Tuesday, March 14, 2006


Is blogger burnout the silent killer? There is no lack of material if one fuels a blog with facts and opinions about outrageous doings of political-religious-business leaders. The blog as media and the stream of sewage flowing from the whitehouse seem made for each other. And we each have a life and fewer and fewer of our lives are on high enough ground to not have that sewage lapping at our feet.
But I can't talk in very specific ways about the people and minutes of my life...I blog anonymously and for now, that serves my needs and purposes better than being either who I am or someone I want to appear to be. If that is unengaging to many, too bad.
Yet I grew so attached to having a presence and sparking the occasional comment that I start to feel guilty or distracted about leaving the shelf bare and letting ET wither. I assume that the few who return to this page do so because its ostensible message and method suited them and they would like more writing done in that style and character. So if I change voice to encompass more easily written posts, I might be able to post more regularly but I also water down the drinks as it were.
I'd probably have more traffic if I posted at a steady one-a-day pace. I don't have that much original material or I don't have the time to devote to creating it. As a matter of pride, I try to put up my own content. We all have access to the papers, the news websites and each other's blogs so why repeat anything or even point to it?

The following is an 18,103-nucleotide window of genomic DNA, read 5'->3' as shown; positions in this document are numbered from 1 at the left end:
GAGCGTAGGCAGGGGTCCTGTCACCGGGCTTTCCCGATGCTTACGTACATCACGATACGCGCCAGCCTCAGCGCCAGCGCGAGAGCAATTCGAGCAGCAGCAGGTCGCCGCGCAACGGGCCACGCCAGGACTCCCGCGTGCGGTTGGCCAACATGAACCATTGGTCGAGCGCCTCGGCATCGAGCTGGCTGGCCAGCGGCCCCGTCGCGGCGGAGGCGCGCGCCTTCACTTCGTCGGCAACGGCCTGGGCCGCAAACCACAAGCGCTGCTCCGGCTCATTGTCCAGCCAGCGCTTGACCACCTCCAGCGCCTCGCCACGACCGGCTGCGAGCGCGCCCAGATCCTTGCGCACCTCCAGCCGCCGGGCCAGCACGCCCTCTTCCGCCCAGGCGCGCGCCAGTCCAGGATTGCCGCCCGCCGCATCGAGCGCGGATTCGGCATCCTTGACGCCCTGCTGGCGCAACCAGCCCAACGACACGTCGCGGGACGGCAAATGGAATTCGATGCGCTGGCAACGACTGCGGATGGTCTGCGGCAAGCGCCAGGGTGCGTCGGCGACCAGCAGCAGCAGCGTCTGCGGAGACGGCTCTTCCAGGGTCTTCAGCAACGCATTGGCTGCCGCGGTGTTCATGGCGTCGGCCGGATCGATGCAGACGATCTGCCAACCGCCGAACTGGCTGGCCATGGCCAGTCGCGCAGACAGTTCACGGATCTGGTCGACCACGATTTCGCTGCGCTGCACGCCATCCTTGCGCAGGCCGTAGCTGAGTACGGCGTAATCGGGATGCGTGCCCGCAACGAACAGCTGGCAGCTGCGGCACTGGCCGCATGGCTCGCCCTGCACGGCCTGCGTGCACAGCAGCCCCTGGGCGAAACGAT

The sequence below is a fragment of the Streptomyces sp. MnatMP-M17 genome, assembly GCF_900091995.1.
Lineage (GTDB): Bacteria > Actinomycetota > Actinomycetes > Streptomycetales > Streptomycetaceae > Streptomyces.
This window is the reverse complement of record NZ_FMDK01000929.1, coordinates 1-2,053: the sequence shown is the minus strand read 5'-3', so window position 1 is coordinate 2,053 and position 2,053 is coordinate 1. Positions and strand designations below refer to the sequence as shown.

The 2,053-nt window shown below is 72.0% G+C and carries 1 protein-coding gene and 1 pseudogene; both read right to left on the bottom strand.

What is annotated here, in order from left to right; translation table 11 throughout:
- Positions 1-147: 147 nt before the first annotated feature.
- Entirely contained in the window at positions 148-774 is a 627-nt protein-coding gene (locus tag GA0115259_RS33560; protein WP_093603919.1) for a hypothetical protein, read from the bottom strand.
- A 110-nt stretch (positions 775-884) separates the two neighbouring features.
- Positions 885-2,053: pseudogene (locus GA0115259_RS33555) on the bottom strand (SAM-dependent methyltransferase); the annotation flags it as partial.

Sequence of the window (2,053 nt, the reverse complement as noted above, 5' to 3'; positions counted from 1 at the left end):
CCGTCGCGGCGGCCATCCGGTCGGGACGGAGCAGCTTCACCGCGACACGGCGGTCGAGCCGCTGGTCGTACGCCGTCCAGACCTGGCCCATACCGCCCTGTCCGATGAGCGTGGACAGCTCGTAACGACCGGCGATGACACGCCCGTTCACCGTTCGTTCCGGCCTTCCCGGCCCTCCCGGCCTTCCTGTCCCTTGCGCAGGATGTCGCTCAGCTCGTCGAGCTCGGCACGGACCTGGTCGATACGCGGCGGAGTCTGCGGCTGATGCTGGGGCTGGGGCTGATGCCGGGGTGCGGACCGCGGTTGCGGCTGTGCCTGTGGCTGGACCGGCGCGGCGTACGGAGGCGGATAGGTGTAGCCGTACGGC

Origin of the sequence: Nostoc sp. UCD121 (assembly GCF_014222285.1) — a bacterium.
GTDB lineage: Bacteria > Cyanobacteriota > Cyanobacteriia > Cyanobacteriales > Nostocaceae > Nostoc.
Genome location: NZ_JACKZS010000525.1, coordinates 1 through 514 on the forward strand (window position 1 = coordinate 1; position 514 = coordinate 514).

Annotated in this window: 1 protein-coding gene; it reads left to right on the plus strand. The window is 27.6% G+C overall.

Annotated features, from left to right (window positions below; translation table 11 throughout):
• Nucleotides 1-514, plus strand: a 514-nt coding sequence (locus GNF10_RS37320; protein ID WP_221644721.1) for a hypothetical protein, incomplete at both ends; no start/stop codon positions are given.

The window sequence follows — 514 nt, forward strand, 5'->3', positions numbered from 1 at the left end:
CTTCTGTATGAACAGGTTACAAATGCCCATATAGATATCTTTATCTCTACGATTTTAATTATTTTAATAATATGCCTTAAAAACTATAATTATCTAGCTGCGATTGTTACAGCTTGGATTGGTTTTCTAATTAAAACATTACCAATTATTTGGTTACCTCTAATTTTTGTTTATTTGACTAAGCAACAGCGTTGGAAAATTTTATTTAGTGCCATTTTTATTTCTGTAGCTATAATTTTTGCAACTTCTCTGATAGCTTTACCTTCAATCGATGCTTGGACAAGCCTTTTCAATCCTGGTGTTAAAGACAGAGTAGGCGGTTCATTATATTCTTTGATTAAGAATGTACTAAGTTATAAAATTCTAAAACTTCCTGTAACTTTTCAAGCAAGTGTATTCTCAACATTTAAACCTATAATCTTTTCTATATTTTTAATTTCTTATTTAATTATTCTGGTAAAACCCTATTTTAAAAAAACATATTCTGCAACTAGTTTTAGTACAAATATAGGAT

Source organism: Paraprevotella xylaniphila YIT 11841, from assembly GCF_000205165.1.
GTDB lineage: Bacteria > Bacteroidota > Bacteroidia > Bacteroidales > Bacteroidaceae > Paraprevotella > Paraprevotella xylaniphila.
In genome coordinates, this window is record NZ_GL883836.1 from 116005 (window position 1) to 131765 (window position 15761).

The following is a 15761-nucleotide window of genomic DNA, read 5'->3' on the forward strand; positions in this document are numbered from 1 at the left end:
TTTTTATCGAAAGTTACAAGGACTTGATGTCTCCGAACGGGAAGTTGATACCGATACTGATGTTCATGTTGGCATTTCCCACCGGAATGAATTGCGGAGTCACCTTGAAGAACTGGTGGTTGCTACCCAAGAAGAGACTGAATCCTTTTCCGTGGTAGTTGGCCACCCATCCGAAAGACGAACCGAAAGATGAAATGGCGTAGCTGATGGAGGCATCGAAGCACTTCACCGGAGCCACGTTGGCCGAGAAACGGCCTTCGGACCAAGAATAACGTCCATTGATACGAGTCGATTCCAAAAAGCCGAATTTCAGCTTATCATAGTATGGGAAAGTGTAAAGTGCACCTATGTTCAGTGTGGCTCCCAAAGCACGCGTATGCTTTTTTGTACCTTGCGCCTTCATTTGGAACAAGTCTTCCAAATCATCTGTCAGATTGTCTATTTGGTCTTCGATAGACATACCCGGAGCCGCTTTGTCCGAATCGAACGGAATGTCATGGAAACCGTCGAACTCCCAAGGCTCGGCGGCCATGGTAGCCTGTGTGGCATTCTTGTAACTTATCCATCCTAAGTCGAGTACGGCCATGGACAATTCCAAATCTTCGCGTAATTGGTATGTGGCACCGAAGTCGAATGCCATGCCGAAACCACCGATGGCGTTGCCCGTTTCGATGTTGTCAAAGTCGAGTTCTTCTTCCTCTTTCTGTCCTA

For now, here's why:
  • To form community by informing the community about my causes.
  • To stand at my little spot on the political and other spectrums, holding my little candle like all the rest of you so even the myopic can guage our numbers though they may never "get it" about our causes.
  • To exemplify the enterprise of understanding our world and when I haven't the bandwidth for that,
  • To point to sources saying what I wish I had said or finding what I had hoped to find.

Today, I'd like to point you to Dennis Overbye's essay in the NYTimes. Overbye covers a few of my favorite themes about the uses and misuses of "science". Too many people don't seem to actually have done any of their homework in advanced physics and ought to have their license to apply physics as metaphor yanked.

1 comment:

Davo said...

Just t let y know that am not dead, just busy in analogue time.. heh.